Single-stage? Two-stage? Three? Electric? Gas? Here's how to pick
Living in Alberta means you must plan for snow removal for anywhere from four to six months of the year. Shovelling works just fine. Sometimes, however, a snow blower is a necessity.
But what kind of snow blower? With all the options on the market, techlifetoday spoke with Continuing Education small engine repair instructor Mark Gratzfeld (Marine Service Technician ’90) on what to think about when considering power-assisted snow removal.
“Living in a residential community with standard double-car driveway pads and sidewalks is going to have much different needs than if you live on an acreage and need to clear a driveway that can run quite long,” he says.
Here’s what you need to know to make your choice.
Do you need to clear a small to medium-sized area?
A single-stage snow blower has one auger that both pulls in the snow and sends it out the blower. (Technically, because of that one motion that covers grabbing and chucking, this style is known as a snow thrower.) It can throw light snow nine to 12 metres (30 to 40 feet), less so when dealing with heavier snow.
“This style is great for small to medium residential clearing of driveways and sidewalks,” says Gratzfeld. “Given that the auger is typically made of rubber, these models are more forgiving on more delicate surfaces such as patios and decks.”
You’ll need to push single-stage snow blowers like you would a lawnmower. The trade-off is that they are generally lighter and more compact – around 50 to 55 centimetres (20 to 22 inches) wide.
Do you need to clear a large or very large area?
A bigger area will mean stepping up to a two-stage snow blower that uses one auger to pull in the snow and another to throw. This allows it to throw more and heavier snow – roughly 15% to 20% further than a single-stage model, says Gratzfeld.
In some cases, this might be required for smaller areas as well. “If your driveway is exposed to the elements, like wind, it can cause drifting which leads to larger, deeper, uneven piles of snow.”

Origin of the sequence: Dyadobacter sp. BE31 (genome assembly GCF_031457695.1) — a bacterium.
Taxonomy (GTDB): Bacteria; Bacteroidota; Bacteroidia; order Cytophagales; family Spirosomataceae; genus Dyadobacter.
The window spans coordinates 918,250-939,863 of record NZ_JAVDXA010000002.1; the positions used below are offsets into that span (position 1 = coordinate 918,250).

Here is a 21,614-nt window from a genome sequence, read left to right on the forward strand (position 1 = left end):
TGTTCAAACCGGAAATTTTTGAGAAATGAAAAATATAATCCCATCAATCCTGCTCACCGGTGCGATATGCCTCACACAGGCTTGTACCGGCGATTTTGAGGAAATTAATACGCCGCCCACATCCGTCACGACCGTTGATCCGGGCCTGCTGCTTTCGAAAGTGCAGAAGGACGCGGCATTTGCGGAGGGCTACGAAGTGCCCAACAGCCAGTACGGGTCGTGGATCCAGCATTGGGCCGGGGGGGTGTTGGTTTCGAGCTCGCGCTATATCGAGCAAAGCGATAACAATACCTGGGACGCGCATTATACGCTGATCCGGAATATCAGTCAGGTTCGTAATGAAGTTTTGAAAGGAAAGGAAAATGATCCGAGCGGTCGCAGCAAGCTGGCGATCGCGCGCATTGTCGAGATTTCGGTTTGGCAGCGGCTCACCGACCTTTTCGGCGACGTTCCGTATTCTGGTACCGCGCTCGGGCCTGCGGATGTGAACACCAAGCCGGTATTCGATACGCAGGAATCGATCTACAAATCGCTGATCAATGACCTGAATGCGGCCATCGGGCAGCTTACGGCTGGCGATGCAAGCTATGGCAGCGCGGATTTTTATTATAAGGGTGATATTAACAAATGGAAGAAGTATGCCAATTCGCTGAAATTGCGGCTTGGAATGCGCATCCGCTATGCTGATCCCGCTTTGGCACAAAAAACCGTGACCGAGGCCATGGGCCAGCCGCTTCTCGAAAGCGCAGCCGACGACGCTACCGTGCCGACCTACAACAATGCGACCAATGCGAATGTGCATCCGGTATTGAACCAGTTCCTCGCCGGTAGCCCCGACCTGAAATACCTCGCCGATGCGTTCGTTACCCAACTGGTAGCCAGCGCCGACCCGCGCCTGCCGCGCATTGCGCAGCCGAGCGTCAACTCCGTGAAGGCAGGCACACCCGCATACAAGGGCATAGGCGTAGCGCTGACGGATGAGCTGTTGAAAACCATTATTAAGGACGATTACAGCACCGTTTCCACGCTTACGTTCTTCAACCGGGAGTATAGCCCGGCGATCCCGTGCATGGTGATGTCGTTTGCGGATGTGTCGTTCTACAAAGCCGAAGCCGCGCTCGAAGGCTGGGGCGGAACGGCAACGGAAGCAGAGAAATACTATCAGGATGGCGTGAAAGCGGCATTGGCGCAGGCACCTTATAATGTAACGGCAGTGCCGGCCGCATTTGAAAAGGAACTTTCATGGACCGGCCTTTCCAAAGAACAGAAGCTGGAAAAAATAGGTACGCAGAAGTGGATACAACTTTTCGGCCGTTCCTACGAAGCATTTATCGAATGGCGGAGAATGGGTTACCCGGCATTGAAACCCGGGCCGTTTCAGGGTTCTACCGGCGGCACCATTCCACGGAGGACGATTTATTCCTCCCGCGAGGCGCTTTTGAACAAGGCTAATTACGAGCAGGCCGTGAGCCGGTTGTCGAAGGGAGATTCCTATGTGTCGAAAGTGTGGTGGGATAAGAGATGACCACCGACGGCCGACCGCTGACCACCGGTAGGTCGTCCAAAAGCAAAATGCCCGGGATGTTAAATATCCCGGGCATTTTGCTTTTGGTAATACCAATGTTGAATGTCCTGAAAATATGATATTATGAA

Two-stage snow blowers are also useful for different surfaces, as the auger blades are adjustable.
“This is great for those gravel surfaces that many people on acreages have,” says Gratzfeld. “You can set the blade higher so you’re not pulling up and throwing out gravel that will accumulate on your lawn in the spring when the snow melts.”
These models are generally heavier and bulkier, he points out, as most have a drive mechanism to propel them forward and backward. They range in width from 60 to 115 cm (24 to 45 inches).
For serious snow blowing, three-stage models come with, you guessed it, three augers: one to pull in the snow, one to chop up some of the bigger material the blower can pick up, and one to throw. Generally, these are much larger machines than an average homeowner would need, says Gratzfeld.
Should you go with gas or electric?
For two- and especially three-stage snow blowers, gas-powered will often be the only way to go, says Gratzfeld. With single-stage models, however, consumers have choices.
These lightweight blowers can run on gas, and have two- or four-stroke engines. Two-stroke engines will require mixing oil with gas to lubricate the engine.
Corded and cordless electric models are also available. Knowing which to buy is a matter of knowing the distance and size of the lot you need to clear, says Gratzfeld. The length of your extension cord will determine your range – but not just any cord. These are electricity-hungry machines.
“You’re going to need a fairly heavy-gauge wire to have enough power flow from the outlet through the cord to your machine,” says Gratzfeld. “If you use a standard extension cord you’ll end up blowing a breaker and risk wearing the snow blower motor out.”
If you want to save on the price of a good cord or are looking for more freedom to move, cordless is an option. Gratzfeld suggests trying to match the brand with that of another cordless tool you may have, so that the batteries are interchangeable.
Be warned, he adds: in time, the batteries will hold less of a charge, and replacements are expensive.
Should you buy new or used?
Unless you’re mechanically inclined, Gratzfeld suggests buying new. If you can’t tune it up yourself, the cost of having a second-hand unit serviced by a professional may offset any savings.
Also, he wouldn’t recommend buying a used electric model, especially cordless. The battery will likely be significantly weaker than a new one, and replacement parts on both types can be hard to find.
Seasonal maintenance required
Once you’ve decided on the best snow blower for you, Gratzfeld suggests consulting the owner’s manual for information on how to ensure it runs for many seasons to come.
Each year before use, check for wear on the belts that turn the augers. Expect to change them every five years or so. An annual oil change will be needed for all units with four-stroke engines. This will include all two-stage blowers and some single-stage. If your model has an air filter, check its condition as well. Single-stage blowers will also require regular inspection of the auger rotor blades for wear and replacement.
Gratzfeld notes that fuel isn’t meant to sit unused. The quality of gasoline deteriorates over time, which can cause damage to the carburetor or require a trip to the repair shop for fuel system maintenance.
Banner image by JPecha/istockphoto.com